Getting Fresh

Posted November 2, 2007 at 6:13pm

“Clueless” star Alicia Silverstone has a clue about lobbying. The vegan actress has lent her celebrity to a lobbying effort by the Physicians Committee for Responsible Medicine, a group that opposes animal research and promotes a vegetarian diet. [IMGCAP(1)]

PCRM wants Senators to adopt the FRESH Act — or Farm, Ranch, Equity, Stewardship and Health Act — this week as an amendment to the farm bill. Supporters of the FRESH Act, sponsored by Sens. Dick Lugar (R-Ind.) and Frank Lautenberg (D-N.J.), say it would reform commodity programs and create new funds for nutrition programs.

Silverstone, in a recorded voice message to PCRM supporters, urges her fellow activists to call their Senators. She even provides the Capitol switchboard number. “Forgive me for leaving you a recorded message, but we need your help,” she says in the message. “In the next few days the Senate will decide whether to continue massive subsidies for meat, dairy products and other foods that are fueling the epidemic of childhood obesity. A good amendment to the farm bill, called the FRESH Act, will cut subsidies for unhealthy foods.”

But Karen Batra, director of public affairs for the National Cattlemen’s Beef Association, said Silverstone is “misinformed.” “There’s no body in the meat sector that is subsidized,” she said. “Milk is a little bit, but primarily [the bill] is talking about doing away with big subsidies on things like corn and sugar.”

Larry Mitchell of the American Corn Growers Association said the group does not support the act.

And Ruth Saunders, senior director of policy communications for the International Dairy Foods Association, said PCRM is making “misconstrued allegations” and added that dairy has well-documented nutritional benefits.

“It is completely inaccurate to characterize the current farm bill as underwriting surplus production of milk and dairy products in this country,” she said. “The FRESH Act really has to do with reducing commodity programs, and really it’s the grain programs, not dairy or livestock.”

The FRESH Act was not included in the House-passed farm bill, said PCRM’s government affairs manager, Kyle Ash. “We’re concerned that what happened in the House will occur again in the Senate,” he said, explaining his group’s stepped-up lobbying efforts.

Sadly for Silverstone’s Capitol Hill fans, the actress has no plans to lobby the cause in person.

Big Money, No Job. Lawyers, lobbyists and financial services pros better watch out. Another “industry” group has surpassed those generous sectors in giving to presidential candidates during the third quarter. It’s the retirees.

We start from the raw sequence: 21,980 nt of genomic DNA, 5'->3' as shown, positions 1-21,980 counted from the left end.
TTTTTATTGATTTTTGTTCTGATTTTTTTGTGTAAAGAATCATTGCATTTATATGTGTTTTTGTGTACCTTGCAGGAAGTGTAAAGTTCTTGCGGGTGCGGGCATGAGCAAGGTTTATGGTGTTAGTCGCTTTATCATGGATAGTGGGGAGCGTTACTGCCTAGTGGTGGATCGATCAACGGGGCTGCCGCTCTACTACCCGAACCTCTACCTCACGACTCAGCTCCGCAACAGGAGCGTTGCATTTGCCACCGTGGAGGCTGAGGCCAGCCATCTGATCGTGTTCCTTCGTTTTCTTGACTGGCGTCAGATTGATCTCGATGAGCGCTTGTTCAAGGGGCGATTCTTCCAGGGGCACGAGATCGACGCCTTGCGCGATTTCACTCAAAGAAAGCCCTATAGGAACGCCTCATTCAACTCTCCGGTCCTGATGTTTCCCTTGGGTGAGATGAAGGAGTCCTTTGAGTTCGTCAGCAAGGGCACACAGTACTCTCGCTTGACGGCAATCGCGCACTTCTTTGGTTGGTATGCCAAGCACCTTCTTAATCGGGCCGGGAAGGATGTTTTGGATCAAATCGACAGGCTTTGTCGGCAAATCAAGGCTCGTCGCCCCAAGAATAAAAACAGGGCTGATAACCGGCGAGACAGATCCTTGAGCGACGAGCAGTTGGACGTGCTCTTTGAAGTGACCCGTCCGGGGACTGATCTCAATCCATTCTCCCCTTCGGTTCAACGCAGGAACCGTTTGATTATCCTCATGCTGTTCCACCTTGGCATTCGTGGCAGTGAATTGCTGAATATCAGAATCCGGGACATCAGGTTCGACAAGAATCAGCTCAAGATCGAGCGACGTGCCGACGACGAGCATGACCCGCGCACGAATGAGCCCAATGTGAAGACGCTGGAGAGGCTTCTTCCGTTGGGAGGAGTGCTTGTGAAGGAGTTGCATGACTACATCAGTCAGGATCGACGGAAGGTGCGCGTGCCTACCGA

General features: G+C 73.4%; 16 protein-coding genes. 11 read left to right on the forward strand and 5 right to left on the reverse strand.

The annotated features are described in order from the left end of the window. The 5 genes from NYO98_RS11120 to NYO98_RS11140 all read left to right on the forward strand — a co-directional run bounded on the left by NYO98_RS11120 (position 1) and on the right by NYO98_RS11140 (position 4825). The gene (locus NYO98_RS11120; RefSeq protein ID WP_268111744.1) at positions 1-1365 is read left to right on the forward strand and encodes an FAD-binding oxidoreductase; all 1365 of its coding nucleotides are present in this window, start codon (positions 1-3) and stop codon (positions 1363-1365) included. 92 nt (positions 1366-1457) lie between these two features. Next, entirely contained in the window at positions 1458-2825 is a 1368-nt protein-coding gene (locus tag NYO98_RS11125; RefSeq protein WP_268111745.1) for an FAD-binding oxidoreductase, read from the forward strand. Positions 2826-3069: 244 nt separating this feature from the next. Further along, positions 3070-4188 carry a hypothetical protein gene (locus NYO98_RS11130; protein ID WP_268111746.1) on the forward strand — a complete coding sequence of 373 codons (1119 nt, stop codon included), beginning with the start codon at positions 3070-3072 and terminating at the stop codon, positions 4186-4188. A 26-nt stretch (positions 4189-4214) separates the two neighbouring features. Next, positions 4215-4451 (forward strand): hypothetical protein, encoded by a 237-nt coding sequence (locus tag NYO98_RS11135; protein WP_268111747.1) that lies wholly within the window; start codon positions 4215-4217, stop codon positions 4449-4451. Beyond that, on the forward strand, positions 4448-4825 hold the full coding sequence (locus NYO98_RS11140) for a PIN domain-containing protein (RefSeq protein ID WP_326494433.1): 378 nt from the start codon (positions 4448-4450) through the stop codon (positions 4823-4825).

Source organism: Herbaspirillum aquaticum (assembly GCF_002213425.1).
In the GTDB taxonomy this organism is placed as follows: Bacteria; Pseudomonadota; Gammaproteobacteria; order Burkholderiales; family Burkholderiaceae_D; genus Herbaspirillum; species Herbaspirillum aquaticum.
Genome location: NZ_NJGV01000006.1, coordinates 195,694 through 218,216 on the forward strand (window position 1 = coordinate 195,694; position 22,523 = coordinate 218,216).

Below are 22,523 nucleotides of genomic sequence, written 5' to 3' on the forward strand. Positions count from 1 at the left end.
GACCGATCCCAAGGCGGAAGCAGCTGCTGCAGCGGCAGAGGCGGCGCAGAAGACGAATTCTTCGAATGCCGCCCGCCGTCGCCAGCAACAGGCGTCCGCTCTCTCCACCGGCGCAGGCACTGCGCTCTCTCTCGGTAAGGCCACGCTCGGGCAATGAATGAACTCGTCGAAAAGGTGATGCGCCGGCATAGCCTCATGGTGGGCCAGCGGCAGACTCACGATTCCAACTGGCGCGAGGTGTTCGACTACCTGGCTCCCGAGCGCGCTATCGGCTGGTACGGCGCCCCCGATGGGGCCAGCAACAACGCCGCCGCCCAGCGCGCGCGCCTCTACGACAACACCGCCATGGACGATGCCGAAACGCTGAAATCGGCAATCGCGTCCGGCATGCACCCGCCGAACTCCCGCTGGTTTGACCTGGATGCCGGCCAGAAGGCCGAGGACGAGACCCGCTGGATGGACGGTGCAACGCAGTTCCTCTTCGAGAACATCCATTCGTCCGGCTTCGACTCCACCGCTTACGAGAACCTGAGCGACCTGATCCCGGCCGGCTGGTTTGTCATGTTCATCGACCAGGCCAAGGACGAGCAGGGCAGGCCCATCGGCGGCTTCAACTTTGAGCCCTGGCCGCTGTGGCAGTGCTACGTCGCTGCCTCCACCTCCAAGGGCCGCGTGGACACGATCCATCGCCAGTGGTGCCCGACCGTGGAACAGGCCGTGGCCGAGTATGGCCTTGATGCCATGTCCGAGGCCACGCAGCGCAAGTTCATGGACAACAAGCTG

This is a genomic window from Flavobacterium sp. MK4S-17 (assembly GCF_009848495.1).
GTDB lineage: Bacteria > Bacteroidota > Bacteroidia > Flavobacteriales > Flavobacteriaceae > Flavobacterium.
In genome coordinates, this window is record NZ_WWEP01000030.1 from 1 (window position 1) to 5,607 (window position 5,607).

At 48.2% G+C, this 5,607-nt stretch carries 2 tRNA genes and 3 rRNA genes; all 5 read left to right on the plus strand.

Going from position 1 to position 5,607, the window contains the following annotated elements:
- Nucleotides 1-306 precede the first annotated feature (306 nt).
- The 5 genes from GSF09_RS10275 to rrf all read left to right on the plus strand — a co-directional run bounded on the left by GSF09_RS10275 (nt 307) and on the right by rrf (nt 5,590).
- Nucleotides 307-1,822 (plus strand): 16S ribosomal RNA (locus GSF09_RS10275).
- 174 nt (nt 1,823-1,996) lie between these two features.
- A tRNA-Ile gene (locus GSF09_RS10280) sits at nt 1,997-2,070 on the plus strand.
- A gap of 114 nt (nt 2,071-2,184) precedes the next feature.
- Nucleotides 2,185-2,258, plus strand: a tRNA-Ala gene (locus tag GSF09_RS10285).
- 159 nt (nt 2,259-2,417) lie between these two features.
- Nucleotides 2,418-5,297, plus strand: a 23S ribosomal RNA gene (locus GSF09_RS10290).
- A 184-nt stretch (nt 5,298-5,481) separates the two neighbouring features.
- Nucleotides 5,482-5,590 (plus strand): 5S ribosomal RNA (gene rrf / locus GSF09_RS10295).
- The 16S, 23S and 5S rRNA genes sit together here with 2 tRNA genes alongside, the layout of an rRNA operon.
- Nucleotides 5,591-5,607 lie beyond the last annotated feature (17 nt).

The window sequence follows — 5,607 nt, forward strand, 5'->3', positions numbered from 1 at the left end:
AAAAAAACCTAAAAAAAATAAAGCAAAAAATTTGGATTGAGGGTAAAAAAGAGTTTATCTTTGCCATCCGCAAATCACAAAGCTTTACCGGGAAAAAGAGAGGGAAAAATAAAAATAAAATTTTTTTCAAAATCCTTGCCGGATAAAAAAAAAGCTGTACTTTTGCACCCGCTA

A new analysis by the Center for Responsive Politics discovered that people who listed their occupation as retired forked over the most money in the previous quarter — about $9.2 million. The retirees, it turns out, are not just a flush-with-cash group, but they also are bipartisan, giving 51 percent of their cash to Democrats and 49 percent to Republicans.

In the third quarter, the retirees were followed by lawyers, real estate professionals and employees of securities and investment firms.

“They’ve usually been in the top but not the very top,” said the center’s executive director, Sheila Krumholz. Sen. Hillary Rodham Clinton (D-N.Y.) is the retirees’ favored candidate, followed by Sens. Barack Obama (D-Ill.) and John McCain (R-Ariz.). “It is unusual for this cycle. Lawyers and law firms are usually the No. 1 industry,” she said.

Drew Nannis, a spokesman for AARP, said the rise of the retirees is not surprising.

Voters age 50 and older cast half of the ballots in the 2006 elections, he said, and 95 percent of AARP’s membership is registered to vote.

“I think because of the health care crisis that is facing us today and the long-term financial security issues, it’s not surprising they would be engaged at this high level,” he said. Some of retirees’ top issues, he added, include the war in Iraq, health care and financial security.

The CRP’s report also found that the companies whose employees have been the most generous to presidential coffers in the third quarter were Morgan Stanley, Goldman Sachs, Citigroup, National Amusements Inc. and JPMorgan Chase.

The top law firm on the list was Greenberg Traurig, coming in No. 7 overall. It is the one-time employer of jailed lobbyist Jack Abramoff.

Youth Power. Thousands of young voters are expected to rally on the Capitol’s West Lawn today — wearing green hard hats — in support of a clean-energy economy.

Jessy Tolkan, the 26-year -old executive director of the sponsoring group, the Energy Action Coalition, said the rally is designed to persuade lawmakers to create 5 million environmentally friendly green jobs by 2015.

The students also will rally for causes that includes the freezing of pollution levels and a cessation of new coal plants, the group said in a press release.

“We are organizing because we absolutely need bold and comprehensive legislation in this country,” Tolkan said in an interview.

Most of the rally’s participants will be coming from this weekend’s national youth summit, Power Shift 2007, which was held at the University of Maryland, College Park. Tolkan said that 6,000 youths from all 50 states registered for the weekend summit and at least half are expected to rally Congress today.

K Street Moves. Douglas Richardson, formerly director of government relations for the law firm McDermott Will & Emery, has joined the lobby operation of mCapitol Management as a vice president. Richardson also once worked as director of policy and communications at the Democratic Governors Association.

• The American Legislative Exchange Council has added Catherine Bray — a former chief of staff to Richard Ashworth, a member of the European Parliament — as its director of international relations.

Leah Carliner contributed to this report.

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